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Russia wants “normal, good” investment climate

President Dmitry Medvedev said Moscow would do its best to improve the climate for foreign investors and protect their property rights following sharp falls in Russian markets.

Russian stocks have plunged and the ruble has come under heavy pressure from nervous investors since Moscow sent its troops into Georgia last month to repel an attempt by Tbilisi to take back two pro-Russian separatist regions. “Seventy-five percent of the fall in market indexes is the consequence of the international financial crisis, while 25% is from our domestic problems including the consequences of the war in the Caucasus,” Medvedev told a meeting of the Valdai Club, a panel of foreign experts specializing in Russia. “Of course we have no plans to create problems for investment cooperation with the West, and our Asian partners,” Medvedev added. “On the contrary, we did and will do everything to have a normal, good investment climate in Russia.”

The Kremlin leader said that protection of property rights -- one of his key pledges when taking office in May -- was an essential part of this. “We only now start realizing how important it is for us to ensure a comprehensive protection of property of both Russian citizens and foreign investors,” he said.

Investors say a government attack on a New York-listed coal producer Mechel and suspicions of a Kremlin hand in a row between Russian and British owners of TNK-BP oil company have cast a shadow over the investment climate in Russia, in addition to the Georgia conflict. Medvedev played down the importance of the market falls.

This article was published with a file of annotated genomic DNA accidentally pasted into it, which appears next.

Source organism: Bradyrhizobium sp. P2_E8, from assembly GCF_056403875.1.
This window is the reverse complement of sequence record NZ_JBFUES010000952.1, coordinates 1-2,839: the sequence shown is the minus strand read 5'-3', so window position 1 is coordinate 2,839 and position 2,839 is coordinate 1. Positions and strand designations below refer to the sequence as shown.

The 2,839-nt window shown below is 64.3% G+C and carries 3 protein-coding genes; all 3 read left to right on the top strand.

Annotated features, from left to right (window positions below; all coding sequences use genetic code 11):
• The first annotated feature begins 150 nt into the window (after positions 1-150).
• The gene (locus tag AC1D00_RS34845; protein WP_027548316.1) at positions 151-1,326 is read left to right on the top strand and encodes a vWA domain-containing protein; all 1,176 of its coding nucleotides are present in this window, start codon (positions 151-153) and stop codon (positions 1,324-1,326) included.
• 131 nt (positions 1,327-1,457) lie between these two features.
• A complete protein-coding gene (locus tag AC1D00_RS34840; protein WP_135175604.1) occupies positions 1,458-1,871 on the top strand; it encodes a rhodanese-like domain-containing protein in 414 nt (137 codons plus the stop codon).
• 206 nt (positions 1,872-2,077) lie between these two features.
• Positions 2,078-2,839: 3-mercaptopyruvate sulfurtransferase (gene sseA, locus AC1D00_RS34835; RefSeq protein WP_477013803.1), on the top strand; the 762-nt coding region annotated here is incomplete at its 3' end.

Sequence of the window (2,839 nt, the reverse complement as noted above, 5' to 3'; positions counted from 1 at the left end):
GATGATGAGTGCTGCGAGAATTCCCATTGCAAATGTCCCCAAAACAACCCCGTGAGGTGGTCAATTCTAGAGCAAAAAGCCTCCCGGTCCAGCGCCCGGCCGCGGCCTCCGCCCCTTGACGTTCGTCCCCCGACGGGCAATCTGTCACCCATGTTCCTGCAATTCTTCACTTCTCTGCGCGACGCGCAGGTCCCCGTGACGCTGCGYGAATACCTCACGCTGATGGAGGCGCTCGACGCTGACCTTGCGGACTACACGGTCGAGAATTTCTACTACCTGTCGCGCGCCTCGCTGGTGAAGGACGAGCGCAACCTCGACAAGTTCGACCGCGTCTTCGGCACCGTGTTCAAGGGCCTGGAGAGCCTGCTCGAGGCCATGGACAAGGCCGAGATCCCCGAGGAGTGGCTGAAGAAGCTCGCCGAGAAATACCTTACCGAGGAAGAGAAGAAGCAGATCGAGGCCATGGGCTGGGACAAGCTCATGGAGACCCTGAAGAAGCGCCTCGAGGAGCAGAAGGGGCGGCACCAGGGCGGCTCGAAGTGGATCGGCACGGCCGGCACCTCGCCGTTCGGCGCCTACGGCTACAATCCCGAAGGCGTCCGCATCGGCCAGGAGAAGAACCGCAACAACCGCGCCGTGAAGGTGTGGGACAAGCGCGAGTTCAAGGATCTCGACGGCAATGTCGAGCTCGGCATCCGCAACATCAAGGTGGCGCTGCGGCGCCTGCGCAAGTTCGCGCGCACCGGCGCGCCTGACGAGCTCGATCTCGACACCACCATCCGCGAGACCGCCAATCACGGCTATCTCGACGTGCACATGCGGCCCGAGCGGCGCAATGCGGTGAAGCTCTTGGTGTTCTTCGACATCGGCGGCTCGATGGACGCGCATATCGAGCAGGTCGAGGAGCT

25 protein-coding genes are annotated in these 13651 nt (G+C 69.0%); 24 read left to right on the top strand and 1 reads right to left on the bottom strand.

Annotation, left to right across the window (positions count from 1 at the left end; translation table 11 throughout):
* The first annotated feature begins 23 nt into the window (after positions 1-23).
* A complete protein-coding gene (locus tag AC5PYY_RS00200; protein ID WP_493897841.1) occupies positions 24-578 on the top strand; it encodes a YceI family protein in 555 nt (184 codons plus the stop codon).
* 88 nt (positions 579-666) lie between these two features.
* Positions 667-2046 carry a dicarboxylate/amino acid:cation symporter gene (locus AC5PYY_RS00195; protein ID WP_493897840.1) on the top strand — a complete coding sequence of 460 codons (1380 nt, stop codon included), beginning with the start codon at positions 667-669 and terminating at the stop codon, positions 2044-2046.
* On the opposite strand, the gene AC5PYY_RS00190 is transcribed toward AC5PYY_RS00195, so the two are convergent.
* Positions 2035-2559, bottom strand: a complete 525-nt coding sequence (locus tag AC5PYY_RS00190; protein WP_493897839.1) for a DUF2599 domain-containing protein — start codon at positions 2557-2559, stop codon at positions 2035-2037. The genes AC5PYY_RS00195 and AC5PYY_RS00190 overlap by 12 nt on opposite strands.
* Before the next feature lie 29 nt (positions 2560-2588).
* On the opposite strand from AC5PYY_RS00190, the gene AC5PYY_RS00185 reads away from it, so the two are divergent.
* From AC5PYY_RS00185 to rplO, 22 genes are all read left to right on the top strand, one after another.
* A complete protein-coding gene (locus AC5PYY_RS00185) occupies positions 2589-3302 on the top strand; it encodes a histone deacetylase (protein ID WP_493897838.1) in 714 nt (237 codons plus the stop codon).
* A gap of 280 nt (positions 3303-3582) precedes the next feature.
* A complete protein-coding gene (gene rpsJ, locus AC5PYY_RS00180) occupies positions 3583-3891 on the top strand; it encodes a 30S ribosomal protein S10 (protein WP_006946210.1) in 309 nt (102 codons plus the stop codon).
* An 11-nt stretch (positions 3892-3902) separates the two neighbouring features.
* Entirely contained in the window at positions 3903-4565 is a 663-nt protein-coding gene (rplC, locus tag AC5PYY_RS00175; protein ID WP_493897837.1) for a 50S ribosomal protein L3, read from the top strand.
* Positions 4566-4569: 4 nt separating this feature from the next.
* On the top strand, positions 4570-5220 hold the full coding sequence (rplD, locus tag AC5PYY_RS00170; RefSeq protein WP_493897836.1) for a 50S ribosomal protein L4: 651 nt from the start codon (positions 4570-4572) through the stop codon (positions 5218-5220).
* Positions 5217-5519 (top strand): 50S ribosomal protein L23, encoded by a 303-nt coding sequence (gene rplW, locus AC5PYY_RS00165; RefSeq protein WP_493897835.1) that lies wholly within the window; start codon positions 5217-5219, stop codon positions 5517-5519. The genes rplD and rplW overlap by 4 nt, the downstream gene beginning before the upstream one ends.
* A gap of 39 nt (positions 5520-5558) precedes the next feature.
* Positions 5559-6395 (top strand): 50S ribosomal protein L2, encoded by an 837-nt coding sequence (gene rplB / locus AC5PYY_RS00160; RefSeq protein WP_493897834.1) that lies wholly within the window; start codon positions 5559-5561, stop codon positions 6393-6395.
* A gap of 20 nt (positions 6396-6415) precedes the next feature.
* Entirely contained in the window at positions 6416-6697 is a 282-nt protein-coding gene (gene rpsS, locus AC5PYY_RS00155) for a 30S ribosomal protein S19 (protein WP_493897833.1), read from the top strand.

CREATING INVESTMENT CLIMATE

Medvedev came to power on promises to diversify the economy, which was heavily dependent on the energy sector, and to introduce the rule of law in a country with a long tradition of red tape and corruption. Speaking to the Valdai Club guests, he said defending property rights was the key element of his efforts to break the tradition. “Russia throughout the 20th century lacked the normal institution of property,” he said. “Our task is to create it, give it a proper regulation and protection. Perhaps, this is a cornerstone of a normal investment climate,” Medvedev added. “The rest does not matter, even military action however paradoxical this may sound.”

Medvedev’s remarks sounded more conciliatory than those the Valdai Club members heard the previous day from his powerful predecessor Vladimir Putin, who is now Russia’s prime minister. As opposed to Putin, Medvedev avoided strong criticism of the West, where debates about how to handle resurgent Russia are under way.

Russia has reacted painfully to suggestions by the United States and some EU members to punish it with sanctions for invading Georgia and recognizing its two breakaway regions. But Medvedev made clear that Western pressure will not stop Russia’s resurgence. “Russia has its own place, its mission,” he said. “Russia is a big state, a permanent member of the UN Security Council, a member of the Group of Eight and a fast-developing economy.” (Reuters)